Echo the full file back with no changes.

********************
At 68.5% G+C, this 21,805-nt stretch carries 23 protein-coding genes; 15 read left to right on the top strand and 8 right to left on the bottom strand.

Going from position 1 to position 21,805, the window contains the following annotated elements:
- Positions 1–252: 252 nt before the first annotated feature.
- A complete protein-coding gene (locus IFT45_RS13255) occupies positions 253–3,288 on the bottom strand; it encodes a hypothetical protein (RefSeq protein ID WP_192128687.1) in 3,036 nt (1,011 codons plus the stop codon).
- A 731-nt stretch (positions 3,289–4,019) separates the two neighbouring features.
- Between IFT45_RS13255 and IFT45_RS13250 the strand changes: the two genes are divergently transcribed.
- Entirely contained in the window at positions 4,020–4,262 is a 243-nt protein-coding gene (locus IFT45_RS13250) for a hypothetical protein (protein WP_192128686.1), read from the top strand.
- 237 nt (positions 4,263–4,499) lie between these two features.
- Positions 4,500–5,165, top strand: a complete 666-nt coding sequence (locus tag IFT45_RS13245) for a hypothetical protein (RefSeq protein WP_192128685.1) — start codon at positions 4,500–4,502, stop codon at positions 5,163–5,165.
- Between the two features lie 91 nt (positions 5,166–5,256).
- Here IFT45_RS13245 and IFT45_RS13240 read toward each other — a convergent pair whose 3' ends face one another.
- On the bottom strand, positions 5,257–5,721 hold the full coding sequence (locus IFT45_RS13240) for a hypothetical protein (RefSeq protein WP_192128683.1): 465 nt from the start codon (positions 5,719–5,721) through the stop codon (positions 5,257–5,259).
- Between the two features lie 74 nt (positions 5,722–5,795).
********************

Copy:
At 68.5% G+C, this 21,805-nt stretch carries 23 protein-coding genes; 15 read left to right on the top strand and 8 right to left on the bottom strand.

Going from position 1 to position 21,805, the window contains the following annotated elements:
- Positions 1–252: 252 nt before the first annotated feature.
- A complete protein-coding gene (locus IFT45_RS13255) occupies positions 253–3,288 on the bottom strand; it encodes a hypothetical protein (RefSeq protein ID WP_192128687.1) in 3,036 nt (1,011 codons plus the stop codon).
- A 731-nt stretch (positions 3,289–4,019) separates the two neighbouring features.
- Between IFT45_RS13255 and IFT45_RS13250 the strand changes: the two genes are divergently transcribed.
- Entirely contained in the window at positions 4,020–4,262 is a 243-nt protein-coding gene (locus IFT45_RS13250) for a hypothetical protein (protein WP_192128686.1), read from the top strand.
- 237 nt (positions 4,263–4,499) lie between these two features.
- Positions 4,500–5,165, top strand: a complete 666-nt coding sequence (locus tag IFT45_RS13245) for a hypothetical protein (RefSeq protein WP_192128685.1) — start codon at positions 4,500–4,502, stop codon at positions 5,163–5,165.
- Between the two features lie 91 nt (positions 5,166–5,256).
- Here IFT45_RS13245 and IFT45_RS13240 read toward each other — a convergent pair whose 3' ends face one another.
- On the bottom strand, positions 5,257–5,721 hold the full coding sequence (locus IFT45_RS13240) for a hypothetical protein (RefSeq protein WP_192128683.1): 465 nt from the start codon (positions 5,719–5,721) through the stop codon (positions 5,257–5,259).
- Between the two features lie 74 nt (positions 5,722–5,795).